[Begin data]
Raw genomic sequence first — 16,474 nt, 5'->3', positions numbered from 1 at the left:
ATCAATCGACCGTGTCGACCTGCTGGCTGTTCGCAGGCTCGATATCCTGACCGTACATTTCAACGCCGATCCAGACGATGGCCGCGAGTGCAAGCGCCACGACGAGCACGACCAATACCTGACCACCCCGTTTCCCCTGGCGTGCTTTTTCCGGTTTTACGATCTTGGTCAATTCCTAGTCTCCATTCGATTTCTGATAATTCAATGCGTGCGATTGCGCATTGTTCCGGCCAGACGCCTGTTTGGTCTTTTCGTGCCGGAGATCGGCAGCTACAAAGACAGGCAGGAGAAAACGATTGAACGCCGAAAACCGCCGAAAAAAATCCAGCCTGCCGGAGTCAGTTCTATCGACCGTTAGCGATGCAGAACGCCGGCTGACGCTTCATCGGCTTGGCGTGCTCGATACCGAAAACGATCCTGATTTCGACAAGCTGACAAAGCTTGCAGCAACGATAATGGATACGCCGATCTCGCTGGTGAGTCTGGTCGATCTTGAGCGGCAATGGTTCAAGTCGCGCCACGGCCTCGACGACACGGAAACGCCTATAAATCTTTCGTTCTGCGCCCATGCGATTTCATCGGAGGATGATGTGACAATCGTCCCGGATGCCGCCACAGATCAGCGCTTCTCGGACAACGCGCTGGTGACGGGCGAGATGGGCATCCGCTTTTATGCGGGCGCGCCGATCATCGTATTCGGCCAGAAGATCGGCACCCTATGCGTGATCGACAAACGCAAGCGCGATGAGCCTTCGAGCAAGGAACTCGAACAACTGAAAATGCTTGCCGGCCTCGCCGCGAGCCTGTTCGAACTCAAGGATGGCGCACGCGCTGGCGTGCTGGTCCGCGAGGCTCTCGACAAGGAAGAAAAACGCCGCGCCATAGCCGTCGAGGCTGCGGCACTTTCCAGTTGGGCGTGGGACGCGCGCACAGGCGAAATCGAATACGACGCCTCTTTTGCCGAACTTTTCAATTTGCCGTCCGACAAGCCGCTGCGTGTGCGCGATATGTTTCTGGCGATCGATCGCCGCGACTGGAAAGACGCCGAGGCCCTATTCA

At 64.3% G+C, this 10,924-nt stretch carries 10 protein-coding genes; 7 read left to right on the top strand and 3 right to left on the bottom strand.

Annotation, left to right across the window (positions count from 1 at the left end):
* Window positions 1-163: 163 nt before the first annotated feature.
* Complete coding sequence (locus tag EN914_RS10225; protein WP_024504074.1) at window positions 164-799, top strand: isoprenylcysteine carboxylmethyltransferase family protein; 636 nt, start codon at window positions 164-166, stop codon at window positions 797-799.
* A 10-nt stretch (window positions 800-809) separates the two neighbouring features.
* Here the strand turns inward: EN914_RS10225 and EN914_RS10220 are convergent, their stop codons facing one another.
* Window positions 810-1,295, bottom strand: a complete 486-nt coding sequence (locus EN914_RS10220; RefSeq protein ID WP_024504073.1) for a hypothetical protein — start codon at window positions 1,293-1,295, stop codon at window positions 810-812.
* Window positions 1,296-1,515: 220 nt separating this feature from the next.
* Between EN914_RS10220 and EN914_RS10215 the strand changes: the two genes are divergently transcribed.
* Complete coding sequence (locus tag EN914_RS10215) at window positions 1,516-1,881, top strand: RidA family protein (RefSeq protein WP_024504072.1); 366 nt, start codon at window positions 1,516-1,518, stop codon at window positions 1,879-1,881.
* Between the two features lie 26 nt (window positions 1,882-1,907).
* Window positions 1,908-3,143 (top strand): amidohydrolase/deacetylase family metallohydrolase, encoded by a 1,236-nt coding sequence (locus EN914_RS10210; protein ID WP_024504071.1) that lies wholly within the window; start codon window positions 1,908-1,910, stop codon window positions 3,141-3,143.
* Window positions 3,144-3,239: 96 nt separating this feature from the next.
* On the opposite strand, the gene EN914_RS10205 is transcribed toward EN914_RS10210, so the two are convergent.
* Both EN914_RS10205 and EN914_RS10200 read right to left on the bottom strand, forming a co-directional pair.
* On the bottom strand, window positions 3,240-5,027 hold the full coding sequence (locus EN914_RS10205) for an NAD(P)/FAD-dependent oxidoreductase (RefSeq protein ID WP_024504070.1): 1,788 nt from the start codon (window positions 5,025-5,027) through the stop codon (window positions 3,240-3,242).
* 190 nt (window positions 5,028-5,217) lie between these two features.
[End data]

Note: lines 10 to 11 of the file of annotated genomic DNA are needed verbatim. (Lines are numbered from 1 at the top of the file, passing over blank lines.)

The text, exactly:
* Window positions 1,296-1,515: 220 nt separating this feature from the next.
* Between EN914_RS10220 and EN914_RS10215 the strand changes: the two genes are divergently transcribed.